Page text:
By the Oconee River between Athens and Greensboro are the ruins of a fascinating historic industrial complex—with a captivating name: Scull Shoals. Plan a road trip to this interesting place, and bring a picnic!
The Greater Atlanta Archaeological Society’s March meeting will be on the Tuesday the 9th, at the Fernbank Museum of Natural History, at 7:30 PM. The speaker will be GAAS’s own Allen Vegotsky. Allen will discuss Dr. Lindsey Durham (1789-1859), a physician who worked in the Scull Shoals community, south of Athens. Allen’s innovative presentation will take the form of a one-act play, and Allen will play both the Doctor and a narrator.
Researchers at Hunter Army Airfield in Savannah identified two historic-period cemeteries. One had been buried beneath a parking lot for over fifty years; it had thirty-seven graves. A second cemetery was identified from an 1889 map as a “Negro Cemetery,” and had well over three hundred burials. All human remains and artifacts were carefully excavated and respectfully moved to Belmont Cemetery, and the Installation’s Garrison Commander and Chaplain participated in a rededication ceremony in conjunction with African-American History Month in February 2009. Article includes photographs of selected grave goods.
Archaeologists conducting excavations are always trying to determine whether objects and features dated to the same period, or whether they were separated in time. Superposition is a big word that refers to locating one thing atop another thing. Archaeological researchers discover superpositioned objects all the time. Sometimes it’s difficult to determine just when the superpositioning occurred—whether the two objects were abandoned more or less simultaneously, or whether they were left during events hundreds of years apart.
Dick Brunelle has revealed the answer to the challenge he posed to readers almost two months ago, since no one logged in and submitted the answer. He asked people who made a brick he saw in LaGrange with “LACLEDE KING” stamped on it. As a tease, he noted: The brick is more closely related to the Lewis and Clark Expedition, than it is to covered bridges in Georgia. Ed. note: You must read the full story; it’s wonderful!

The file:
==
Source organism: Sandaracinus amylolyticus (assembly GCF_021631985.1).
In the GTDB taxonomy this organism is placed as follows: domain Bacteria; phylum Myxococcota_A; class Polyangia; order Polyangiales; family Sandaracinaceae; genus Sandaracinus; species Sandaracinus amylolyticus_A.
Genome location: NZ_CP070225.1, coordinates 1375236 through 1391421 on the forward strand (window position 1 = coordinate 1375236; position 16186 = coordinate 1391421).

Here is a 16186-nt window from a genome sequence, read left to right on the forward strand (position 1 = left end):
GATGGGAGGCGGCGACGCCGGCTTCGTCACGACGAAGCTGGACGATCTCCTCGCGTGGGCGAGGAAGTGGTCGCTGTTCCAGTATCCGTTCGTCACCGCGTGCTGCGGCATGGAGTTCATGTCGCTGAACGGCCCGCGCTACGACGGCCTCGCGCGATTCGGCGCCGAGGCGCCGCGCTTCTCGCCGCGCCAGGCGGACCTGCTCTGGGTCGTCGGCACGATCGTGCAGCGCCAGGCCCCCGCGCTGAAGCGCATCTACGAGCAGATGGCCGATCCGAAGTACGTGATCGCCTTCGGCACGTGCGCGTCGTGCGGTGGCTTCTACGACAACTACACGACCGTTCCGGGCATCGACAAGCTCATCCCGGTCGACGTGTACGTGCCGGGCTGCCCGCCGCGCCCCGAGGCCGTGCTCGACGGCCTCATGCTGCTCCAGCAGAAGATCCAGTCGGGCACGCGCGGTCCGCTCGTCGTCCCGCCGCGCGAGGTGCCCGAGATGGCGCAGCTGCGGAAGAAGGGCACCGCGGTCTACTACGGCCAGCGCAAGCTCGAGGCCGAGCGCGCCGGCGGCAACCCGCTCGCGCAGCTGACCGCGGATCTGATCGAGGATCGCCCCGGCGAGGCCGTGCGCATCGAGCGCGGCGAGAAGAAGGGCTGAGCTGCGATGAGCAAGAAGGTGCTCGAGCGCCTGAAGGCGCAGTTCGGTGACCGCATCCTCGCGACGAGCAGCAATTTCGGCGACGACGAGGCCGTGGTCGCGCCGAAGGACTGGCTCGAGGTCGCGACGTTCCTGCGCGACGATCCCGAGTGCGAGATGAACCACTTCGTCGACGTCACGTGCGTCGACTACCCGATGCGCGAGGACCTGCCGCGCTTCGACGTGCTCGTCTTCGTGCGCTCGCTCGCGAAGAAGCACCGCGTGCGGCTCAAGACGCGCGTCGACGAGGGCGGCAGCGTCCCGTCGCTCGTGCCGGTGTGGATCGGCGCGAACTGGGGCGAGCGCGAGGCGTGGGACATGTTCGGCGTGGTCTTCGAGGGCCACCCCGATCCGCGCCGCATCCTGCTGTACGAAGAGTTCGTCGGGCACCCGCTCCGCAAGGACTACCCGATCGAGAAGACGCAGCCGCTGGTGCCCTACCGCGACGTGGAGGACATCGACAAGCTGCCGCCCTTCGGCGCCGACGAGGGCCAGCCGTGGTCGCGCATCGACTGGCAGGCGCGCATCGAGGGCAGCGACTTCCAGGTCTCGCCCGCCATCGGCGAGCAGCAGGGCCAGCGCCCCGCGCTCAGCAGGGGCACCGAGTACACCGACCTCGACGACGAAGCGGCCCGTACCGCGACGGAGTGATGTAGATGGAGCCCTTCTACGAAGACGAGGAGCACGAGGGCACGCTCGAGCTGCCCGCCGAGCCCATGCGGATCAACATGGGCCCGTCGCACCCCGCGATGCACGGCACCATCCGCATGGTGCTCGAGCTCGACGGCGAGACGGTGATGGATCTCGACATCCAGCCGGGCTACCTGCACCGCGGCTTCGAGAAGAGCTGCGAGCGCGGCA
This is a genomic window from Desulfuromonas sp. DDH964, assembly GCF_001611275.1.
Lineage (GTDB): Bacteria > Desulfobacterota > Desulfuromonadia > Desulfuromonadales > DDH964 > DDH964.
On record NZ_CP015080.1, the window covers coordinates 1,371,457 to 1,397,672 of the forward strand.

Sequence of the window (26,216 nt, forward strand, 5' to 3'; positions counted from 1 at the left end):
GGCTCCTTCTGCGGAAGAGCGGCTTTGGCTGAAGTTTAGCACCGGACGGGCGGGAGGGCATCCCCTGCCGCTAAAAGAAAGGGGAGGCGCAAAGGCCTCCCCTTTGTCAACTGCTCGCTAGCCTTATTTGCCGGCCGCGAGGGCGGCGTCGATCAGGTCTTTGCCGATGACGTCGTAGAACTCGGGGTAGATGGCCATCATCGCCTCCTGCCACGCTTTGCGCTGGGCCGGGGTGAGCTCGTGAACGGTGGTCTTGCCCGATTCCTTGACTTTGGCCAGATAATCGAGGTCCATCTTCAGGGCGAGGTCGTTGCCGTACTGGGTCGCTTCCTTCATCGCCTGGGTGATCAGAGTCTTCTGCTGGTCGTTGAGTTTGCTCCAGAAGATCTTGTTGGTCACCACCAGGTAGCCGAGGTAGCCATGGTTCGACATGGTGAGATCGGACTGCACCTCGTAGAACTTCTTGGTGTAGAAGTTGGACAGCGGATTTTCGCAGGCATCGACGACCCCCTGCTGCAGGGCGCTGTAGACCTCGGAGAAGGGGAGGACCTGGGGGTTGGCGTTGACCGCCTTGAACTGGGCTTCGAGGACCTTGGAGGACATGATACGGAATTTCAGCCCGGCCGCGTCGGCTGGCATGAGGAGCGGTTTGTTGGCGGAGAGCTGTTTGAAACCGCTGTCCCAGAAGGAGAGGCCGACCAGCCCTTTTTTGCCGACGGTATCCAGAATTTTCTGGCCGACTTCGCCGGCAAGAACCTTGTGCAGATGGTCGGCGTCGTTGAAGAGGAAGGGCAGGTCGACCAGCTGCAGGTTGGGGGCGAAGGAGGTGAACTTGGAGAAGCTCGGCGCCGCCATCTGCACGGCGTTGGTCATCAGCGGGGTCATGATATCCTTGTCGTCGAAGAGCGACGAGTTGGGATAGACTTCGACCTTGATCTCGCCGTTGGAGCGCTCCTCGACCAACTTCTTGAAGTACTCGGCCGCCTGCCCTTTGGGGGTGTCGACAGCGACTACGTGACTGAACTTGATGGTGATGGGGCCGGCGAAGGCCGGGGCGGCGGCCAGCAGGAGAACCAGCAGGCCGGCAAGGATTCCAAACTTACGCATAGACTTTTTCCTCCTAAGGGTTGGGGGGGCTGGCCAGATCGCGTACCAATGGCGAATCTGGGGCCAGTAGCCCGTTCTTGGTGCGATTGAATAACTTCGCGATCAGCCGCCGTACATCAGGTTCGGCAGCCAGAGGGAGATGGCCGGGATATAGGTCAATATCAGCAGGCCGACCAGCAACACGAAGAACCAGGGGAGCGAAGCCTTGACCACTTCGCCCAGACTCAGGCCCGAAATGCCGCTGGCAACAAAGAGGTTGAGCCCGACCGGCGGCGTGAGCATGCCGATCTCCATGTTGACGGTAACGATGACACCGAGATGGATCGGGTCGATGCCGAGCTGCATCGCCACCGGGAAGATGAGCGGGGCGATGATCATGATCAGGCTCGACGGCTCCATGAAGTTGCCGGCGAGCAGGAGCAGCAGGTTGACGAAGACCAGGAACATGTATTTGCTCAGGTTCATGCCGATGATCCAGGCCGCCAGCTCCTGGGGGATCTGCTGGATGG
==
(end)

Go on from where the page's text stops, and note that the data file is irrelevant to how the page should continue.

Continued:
In the nineteenth century, banks around the USA commonly issued their own currency, like this five-dollar note from Ocmulgee Bank of Macon. Banking standards affect capitalization of projects and the economy in general. Read more about the Panic of 1857 by clicking [More].
Period Time Subsistence Pattern Settlement Pattern Diagnostic Features Post war, global economy, information age AD 1945 to Present Corporate agriculture, international trade, service industry, and civil service Suburban-urbanization, second homes, rural abandonment Public works, transistors, interstate highways, disposable products, railroad abandonment, Teflon, computers Depression, recovery and war AD 1929 to AD 1945 Manufacturing, farming, retailing, […]
Manufacturer’s names on products like bricks allow us to reconstruct trade relationships across regions like Southeastern North America.
Beginning in May 2008, members of the Greater Atlanta Archaeological Society have participated in a project complete with a sense of historic preservation and civic responsibility. Dedicating time and tools, members of GAAS have teamed up with the Flat Rock Archive in Lithonia, Georgia, to help in the restoration and documentation of the historic Flat […]